If They’re so Rich, Why Aren’t they Smart?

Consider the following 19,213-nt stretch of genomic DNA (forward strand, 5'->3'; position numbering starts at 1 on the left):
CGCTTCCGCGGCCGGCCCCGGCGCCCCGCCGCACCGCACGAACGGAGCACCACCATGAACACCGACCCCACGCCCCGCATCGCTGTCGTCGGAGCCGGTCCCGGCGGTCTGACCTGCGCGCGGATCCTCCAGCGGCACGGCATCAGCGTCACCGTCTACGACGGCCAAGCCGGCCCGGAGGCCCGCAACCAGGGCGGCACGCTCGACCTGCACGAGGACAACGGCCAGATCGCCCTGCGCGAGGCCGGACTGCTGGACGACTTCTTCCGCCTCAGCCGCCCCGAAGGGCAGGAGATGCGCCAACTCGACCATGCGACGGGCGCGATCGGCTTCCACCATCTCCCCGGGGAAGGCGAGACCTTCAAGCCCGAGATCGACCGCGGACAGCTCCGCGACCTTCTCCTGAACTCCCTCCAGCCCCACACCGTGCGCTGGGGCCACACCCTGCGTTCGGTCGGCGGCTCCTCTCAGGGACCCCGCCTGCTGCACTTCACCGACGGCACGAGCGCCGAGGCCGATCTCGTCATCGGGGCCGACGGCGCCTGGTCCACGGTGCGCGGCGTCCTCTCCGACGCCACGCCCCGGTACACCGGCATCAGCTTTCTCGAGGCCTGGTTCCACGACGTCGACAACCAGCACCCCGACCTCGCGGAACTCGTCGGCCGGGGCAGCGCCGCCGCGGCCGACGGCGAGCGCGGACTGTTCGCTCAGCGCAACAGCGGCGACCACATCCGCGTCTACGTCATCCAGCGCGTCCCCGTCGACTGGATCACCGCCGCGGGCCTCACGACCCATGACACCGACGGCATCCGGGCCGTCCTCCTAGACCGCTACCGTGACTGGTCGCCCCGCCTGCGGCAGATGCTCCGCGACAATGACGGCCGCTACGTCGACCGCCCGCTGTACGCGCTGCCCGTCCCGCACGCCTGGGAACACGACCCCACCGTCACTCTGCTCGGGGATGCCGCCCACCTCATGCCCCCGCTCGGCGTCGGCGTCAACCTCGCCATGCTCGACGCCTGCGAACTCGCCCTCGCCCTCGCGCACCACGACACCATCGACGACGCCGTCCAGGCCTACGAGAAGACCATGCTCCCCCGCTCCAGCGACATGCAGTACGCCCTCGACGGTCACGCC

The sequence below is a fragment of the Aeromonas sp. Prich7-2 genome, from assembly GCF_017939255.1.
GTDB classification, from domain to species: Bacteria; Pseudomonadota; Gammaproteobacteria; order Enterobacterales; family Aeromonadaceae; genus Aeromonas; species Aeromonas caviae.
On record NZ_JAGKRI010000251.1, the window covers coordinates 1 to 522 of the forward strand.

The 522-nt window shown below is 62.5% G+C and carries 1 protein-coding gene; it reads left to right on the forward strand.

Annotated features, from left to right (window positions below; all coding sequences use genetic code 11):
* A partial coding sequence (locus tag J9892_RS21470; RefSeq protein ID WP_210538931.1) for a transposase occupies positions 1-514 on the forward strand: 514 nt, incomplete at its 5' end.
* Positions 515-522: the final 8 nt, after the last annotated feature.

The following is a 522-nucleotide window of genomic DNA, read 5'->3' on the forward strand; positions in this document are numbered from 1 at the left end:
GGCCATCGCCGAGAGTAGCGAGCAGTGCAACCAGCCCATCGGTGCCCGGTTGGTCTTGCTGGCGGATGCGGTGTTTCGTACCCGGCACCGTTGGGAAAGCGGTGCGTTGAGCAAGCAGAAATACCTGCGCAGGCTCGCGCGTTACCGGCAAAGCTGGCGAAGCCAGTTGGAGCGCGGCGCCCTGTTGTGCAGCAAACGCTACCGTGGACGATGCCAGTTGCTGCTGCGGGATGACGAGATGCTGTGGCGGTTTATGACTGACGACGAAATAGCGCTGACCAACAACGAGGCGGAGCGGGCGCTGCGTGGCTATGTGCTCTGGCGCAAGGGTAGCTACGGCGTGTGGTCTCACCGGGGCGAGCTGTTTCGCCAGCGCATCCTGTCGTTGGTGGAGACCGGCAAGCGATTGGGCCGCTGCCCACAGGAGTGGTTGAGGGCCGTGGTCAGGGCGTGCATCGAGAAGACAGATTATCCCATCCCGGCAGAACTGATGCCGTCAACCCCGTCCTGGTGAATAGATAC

This paper was originally presented to the 1997 conference of the European Association for Evolutionary Political Economy (EAEPE). In 2008 I published it on SSRN in the light of renewed relevance of its critique of the economics profession, and for the historical record, in the wake of the 2008 financial crash and ensuing Great Recession. After six years of battling the systematic refusal of my fellow-economists to deal scientifically and rationally with Marx’s theories, faced with the evident failure of neoliberalism to resolve (or even recognise) either the domestic problems of the ‘advanced’ economies or the perilous rise in international inequality that it had provoked, in 1997 I drew the conclusion that the problem lay within economics itself, to which I then turned my attention, confident that the TSSI scholarship had resolved the major theoretical issues concerning Marx’s value theory adequately for future generations, should they choose to study them scientifically and with a view to understanding reality. Economics, I argued at the time, had lost its way and has proven itself incapable of reasoning or explaining the world we observe. Increasingly, it plays a religious rather than an explanatory role. The reason for this is the substitution of a dogma – equilibrium, or comparative statics – for scientific enquiry. The article presages subsequent development of the debate, in the course of which the defenders of the equilibrium reading systematically continued to refused to engage with the temporal alternative. The fact that the temporal reading was not accepted, it argues, is evidence of a profound malaise at the heart of economics, to which academic Marxist economics is no exception. The equilibrium paradigm is at the root of what David Colander and his collaborators, following the financial crash of 2008, rightly labelled the ‘systemic failure’ of economics. It is what renders economics impervious, theoretically, to theoretical comprehension of the world around it. In the dock, the paper argued, is not Marx but Marx’s target: the economics profession. This is not just a question for scholars but millions – probably billions – of victims of the market economics of the 20th Century. If the conclusions of this paper are true, then a very powerful weapon is available to these victims, of which they have been deprived for more than eighty years by the neoclassical reading of Marx: Marx’s own ideas.